Daily CommUUnion: Tuesday, May 19

A Bit of Faith, Hope, Gratitude, and Wonder: This Langston Hughes poem is rendered as a responsive reading in Lifting Our Voice, the booklet of readings, prayers, and affirmations published by the Unitarian Universalist Assn. in 2015. Here it is in that version, with the congregational responses in italics.

Wandering in the dusk,
Sometimes
You get lost in the dusk—
And sometimes not.

Beating your fists
Against the wall,
You break your bones
Against the wall—
But sometimes not.

Walls have been known
To fall,
Dusk turn to dawn,
And chains be gone!

Food for Thought – Good scientists will tell you that good science requires bending over backwards to consider weaknesses in your hypotheses. Ideally, scientists are also smart and upfront about the limitations of their data. They have to be because the natural public tendency is to look past the unknown or poorly supported parts toward high hopes for the possible new medical treatment, the possibly much more efficient solar energy panel, the possibly cleaner technique for making or using a dangerous but useful chemical and so on. And good science is a crucial if leaky defense against politicians looking to justify actions – or inaction – with any evidence that has the ring of plausibility to their supporters.

      So let’s try to be good scientists for a moment on a timely issue. If you are generally opposed to reopening economic activity as fast as people typically identified in media reports as Trump supporters want, what do you see as the weakest parts of your position? If you are generally in favor of reopening more quickly, what do you see as the weakest parts of your position?

 

Daily CommUUnion: Tuesday, May 26

A Bit of Faith, Hope, Gratitude, and Wonder: The late Rev. Forrest Church at one point invited everyone in the large All Souls Unitarian congregation in New York City to drop by his office “preferably one at a time” to talk about their spiritual quest in life. He noticed that several people who came to visit framed their concern as a question: “What does God want me to do with the rest of my life?” He confessed in a 1995 sermon called “Does Prayer Work?” that it crossed his mind to say “I don’t have the faintest idea…and I suspect God doesn’t either.” But he came round to the idea that God’s wish must be for gratitude for the gift of life, “however mysterious its wrapping.”

Rev. Church went on to describe how this played out in a conversation with a young woman who was contending for a job that she wasn’t sure she wanted. She needed the money and she feared being rejected, but she was agonizing about calling the employer to affirm her continuing interest and ascertain her status. It was all leaving her sleepless and depressed. Rev. Church fiddled with his pipe – his main tool in those days for buying time in conversations – and finally said, “There are four possibilities. You can get turned down for the job and be saddened. You can get turned down for the job and be grateful. You can get the job and be saddened. Or you can get the job and be grateful.”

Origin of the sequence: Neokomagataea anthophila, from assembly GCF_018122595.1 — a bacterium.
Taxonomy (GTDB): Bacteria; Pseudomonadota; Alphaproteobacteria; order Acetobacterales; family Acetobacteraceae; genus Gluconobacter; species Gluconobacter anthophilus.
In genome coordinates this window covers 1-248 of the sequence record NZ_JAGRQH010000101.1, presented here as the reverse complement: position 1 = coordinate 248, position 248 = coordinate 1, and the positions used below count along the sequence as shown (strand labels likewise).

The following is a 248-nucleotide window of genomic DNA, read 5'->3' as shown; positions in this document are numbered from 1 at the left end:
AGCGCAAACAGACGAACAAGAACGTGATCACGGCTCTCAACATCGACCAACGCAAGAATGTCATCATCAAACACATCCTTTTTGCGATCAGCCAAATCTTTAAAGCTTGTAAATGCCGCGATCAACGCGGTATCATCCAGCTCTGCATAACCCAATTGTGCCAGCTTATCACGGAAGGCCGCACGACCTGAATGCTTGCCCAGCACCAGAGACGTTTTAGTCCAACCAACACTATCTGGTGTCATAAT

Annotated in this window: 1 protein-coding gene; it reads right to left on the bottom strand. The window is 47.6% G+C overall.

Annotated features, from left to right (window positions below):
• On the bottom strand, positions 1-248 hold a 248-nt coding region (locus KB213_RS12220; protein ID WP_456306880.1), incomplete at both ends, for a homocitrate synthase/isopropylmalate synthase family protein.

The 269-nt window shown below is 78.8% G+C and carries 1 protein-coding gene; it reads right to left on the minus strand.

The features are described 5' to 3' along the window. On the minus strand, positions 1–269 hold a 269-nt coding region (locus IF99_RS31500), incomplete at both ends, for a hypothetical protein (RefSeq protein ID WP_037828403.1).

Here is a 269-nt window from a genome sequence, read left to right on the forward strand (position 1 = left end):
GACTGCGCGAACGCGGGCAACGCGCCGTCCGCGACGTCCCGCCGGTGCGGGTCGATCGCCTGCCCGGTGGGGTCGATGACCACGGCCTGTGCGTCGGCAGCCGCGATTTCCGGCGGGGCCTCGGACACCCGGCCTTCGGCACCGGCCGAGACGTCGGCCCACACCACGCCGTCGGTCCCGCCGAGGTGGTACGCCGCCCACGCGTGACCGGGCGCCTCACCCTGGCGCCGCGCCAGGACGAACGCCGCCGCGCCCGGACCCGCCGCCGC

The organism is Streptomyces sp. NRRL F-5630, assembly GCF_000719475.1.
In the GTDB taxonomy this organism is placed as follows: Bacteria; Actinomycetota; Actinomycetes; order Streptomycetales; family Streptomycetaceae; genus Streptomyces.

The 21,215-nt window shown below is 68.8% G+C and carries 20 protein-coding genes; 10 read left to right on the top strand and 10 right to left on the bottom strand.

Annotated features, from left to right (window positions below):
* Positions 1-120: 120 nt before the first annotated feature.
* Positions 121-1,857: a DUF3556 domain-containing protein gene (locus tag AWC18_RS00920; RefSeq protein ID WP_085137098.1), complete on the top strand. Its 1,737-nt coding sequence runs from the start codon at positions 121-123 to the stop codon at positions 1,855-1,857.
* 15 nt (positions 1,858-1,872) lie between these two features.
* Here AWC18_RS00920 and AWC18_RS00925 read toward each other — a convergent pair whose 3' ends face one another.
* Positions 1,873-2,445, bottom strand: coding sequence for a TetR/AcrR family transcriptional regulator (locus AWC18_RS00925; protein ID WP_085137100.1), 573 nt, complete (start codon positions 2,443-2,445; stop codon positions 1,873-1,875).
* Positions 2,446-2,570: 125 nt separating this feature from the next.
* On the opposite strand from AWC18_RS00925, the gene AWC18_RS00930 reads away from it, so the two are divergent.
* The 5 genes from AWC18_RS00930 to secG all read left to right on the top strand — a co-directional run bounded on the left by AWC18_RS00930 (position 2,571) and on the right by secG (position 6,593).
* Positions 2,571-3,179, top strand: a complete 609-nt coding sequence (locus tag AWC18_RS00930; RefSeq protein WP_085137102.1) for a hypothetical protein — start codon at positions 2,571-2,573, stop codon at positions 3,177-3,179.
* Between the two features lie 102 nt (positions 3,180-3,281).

“So what should I do,” she asked.

“Be grateful,” he answered.

I once heard someone say that when you face a tough choice, you should make one option “heads,” another “tails,” flip a coin and ask yourself before it lands which face you are hoping to see. I think Rev. Church might have said it better. When you face a choice, a good place to start might be asking what answer will make you more grateful. It won’t always be that simple. But I can’t think of a better starting point.

Food for Thought – Yesterday was Ralph Waldo Emerson’s birthday. Is there any other contender for “most famous Unitarian”? It’s good to remember he was often at odds with the mainstream Unitarianism of his day while somehow exemplifying the independence of mind, progressive social values, love of Nature, and expansive vision of soul we have so long identified as core values. I have a book of quotes from his journals, including this one from February, 1833, when he was 29. Here’s a little context: he wrote this just two years after the death of his wife, for whom he was still mourning, less than a year after he had resigned from his position as a minister at a conservative Unitarian church in Boston and only two months into the long trip he took through Europe seeking a new direction in his life: “How beautiful to have the church always open, so that every tired wayfaring man may come in and be soothed by all that art can suggest of a better world when he is weary with this.”

Emerson is obviously talking primarily about the old churches of Europe at this point, but it makes me wonder about our Sanctuary and others I have known. Substituting “person” for “man,” is this one of the functions of a Sanctuary we need to keep in mind as we look toward reopening some day? If so, how should our Sanctuary change to better serve this function as well as its role as our home for communal worship and other social functions?